The Digi-Comp II was a toy computer invented by John "Jack" Thomas Godfrey (1924–2009)[1][2] in 1965[1] and manufactured by E.S.R., Inc. in the late 1960s, that used 12 inch (12.5 mm) marbles rolling down a ramp to perform basic calculations.

A Digi-Comp II



A two-level masonite platform with blue plastic guides served as the medium for a supply of marbles that rolled down an inclined plane, moving plastic cams as they went. The red plastic cams played the part of flip-flops in an electronic computer - as a marble passed one of the cams, it would flip the cam around - in one position, the cam would allow the marble to pass in one direction, in the other position, it would cause the marble to drop through a hole and roll to the collection of marbles at the bottom of the machine. The original Digi-Comp II platform measured 14 by 28.5 inches (36 cm × 72 cm).[3]

The Digi-Comp II was not programmable, unlike the Digi-Comp I, an earlier offering in the E.S.R. product line that used an assortment of plastic slides, tubes, and bent metal wires to solve simple logic problems. However, the Digi-Comp II is more suitable for public display, since the only removable elements are the moving balls.

Computational power


Computer scientist Scott Aaronson analyzed the computational power of the Digi-Comp II.[4] There are several ways to mathematically model the device's computational capabilities. A natural abstraction is a directed acyclic graph (DAG) in which each internal vertex has an out-degree of 2, representing a toggle cam that routes balls to one of two other vertices. A fixed number of balls are placed at a designated source vertex, and the decision problem is to determine whether any balls ever reach a designated sink vertex.

Aaronson showed that this decision problem, given as inputs a description of the DAG and the number of balls to run (encoded in unary), is complete under log-space reduction for CC, the class of problems log-space reducible to the stable marriage problem. He also showed that the variant of the problem in which the number of balls is encoded in binary, allowing the machine to run for an exponentially longer time, is still in the P class of complexity.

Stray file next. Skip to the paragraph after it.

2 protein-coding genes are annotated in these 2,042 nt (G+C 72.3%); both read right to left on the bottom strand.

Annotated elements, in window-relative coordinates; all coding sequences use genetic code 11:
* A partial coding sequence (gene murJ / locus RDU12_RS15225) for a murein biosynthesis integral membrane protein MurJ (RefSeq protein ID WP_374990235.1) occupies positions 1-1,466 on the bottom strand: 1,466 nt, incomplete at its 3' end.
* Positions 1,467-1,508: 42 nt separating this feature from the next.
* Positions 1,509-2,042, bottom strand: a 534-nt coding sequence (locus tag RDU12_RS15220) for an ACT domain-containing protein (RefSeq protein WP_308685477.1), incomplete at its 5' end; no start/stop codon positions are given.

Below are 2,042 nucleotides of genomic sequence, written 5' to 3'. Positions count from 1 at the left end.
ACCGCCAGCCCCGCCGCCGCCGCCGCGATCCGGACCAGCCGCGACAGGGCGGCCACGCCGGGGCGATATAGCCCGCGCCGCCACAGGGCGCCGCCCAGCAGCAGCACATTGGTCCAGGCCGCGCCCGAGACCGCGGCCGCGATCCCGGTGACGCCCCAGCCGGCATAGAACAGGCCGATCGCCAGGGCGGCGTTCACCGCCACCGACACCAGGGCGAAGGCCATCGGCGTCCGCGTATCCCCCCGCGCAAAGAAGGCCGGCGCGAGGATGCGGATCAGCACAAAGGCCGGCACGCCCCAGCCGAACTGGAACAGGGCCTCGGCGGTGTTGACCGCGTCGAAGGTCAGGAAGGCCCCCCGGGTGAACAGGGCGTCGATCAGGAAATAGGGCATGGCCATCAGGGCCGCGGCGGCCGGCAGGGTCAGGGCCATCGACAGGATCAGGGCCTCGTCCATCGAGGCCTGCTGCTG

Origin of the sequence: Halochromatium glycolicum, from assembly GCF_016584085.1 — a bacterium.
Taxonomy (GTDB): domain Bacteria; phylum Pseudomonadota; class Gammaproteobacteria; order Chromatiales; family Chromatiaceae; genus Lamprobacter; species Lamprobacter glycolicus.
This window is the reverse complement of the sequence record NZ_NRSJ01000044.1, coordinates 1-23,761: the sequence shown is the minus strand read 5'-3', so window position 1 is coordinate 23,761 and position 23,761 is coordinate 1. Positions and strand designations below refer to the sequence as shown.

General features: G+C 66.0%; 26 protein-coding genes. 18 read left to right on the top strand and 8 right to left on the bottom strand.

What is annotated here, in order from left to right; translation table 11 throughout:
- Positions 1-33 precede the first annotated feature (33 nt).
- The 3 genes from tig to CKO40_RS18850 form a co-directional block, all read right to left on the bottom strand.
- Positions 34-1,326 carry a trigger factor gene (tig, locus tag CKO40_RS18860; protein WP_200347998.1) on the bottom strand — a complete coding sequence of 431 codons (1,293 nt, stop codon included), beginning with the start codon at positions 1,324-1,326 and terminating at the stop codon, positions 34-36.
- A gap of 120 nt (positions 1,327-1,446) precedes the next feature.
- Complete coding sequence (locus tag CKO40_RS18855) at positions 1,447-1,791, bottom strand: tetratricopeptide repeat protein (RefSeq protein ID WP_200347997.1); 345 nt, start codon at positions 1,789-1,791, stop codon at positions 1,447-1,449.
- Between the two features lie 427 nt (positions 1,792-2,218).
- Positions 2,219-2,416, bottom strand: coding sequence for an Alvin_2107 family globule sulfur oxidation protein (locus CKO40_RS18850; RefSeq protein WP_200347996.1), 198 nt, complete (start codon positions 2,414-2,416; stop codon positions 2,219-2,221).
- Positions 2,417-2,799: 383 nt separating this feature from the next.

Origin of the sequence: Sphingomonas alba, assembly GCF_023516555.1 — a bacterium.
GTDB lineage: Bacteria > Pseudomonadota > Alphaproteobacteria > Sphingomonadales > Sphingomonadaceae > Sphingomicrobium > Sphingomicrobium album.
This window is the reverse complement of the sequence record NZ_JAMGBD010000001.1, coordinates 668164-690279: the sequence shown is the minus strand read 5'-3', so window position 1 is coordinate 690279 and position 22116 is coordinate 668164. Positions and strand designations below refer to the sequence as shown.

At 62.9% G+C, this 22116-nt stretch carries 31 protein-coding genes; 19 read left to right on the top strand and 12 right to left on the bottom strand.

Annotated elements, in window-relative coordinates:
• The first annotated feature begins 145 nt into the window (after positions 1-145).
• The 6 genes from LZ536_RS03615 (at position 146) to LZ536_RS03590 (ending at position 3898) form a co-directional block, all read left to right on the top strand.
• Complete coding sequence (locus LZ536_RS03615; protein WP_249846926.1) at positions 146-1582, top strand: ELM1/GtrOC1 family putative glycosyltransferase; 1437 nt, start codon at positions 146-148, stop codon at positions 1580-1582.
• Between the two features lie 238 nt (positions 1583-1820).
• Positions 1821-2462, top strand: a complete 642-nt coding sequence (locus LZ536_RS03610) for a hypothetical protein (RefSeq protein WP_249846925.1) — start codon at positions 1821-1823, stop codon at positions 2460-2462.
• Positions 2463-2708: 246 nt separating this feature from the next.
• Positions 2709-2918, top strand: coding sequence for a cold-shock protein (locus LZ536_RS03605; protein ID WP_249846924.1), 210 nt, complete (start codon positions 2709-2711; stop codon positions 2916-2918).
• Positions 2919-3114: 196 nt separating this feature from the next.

Huge wooden replica of Digi-Comp II by Evil Mad Scientist. The original is a much smaller toy made of wood and plastic.

A slightly downscaled reproduction of the Digi-Comp II, made from plywood, is available from Evil Mad Scientist since 2011. This reproduction uses 11 mm (716 in) steel pachinko balls, and measures 10 by 24 inches (25 cm × 61 cm).[3][5]

In 2011, Evil Mad Scientist also created a giant variant measuring around 4 by 8 feet (1.2 m × 2.4 m) in size that uses billiard balls. The Stata Center at the Massachusetts Institute of Technology displays one copy of the giant version for hands-on operation by visitors.[6]

See also



  1. ^ a b Godfrey, John Thomas (1968-07-02) [1965-04-30]. "Binary Digital Computer" (PDF). US Patent No. 3390471. Archived (PDF) from the original on 2020-07-27. Retrieved 2020-07-27. [1]
  2. ^ "John Thomas "Jack" Godfrey". Lansing State Journal (Obituary). Lansing, Michigan, USA. 2009-10-13. Archived from the original on 2020-07-27. Retrieved 2019-01-09.
  3. ^ a b "Digi-Comp II: First Edition". Evil Mad Scientists (Shop). Retrieved 2018-02-12.
  4. ^ Aaronson, Scott (2014-07-04). "The Power of the Digi-Comp II". Shtetl-Optimized. Retrieved 2014-07-28.
  5. ^ Oskay, Windell (2013-01-02). "The Making of the Digi-Comp II, First Edition". Evil Mad Scientist Laboratories. Retrieved 2018-02-12.
  6. ^ "DigiComp II". Cel 60 Celebration. Retrieved 2018-02-12.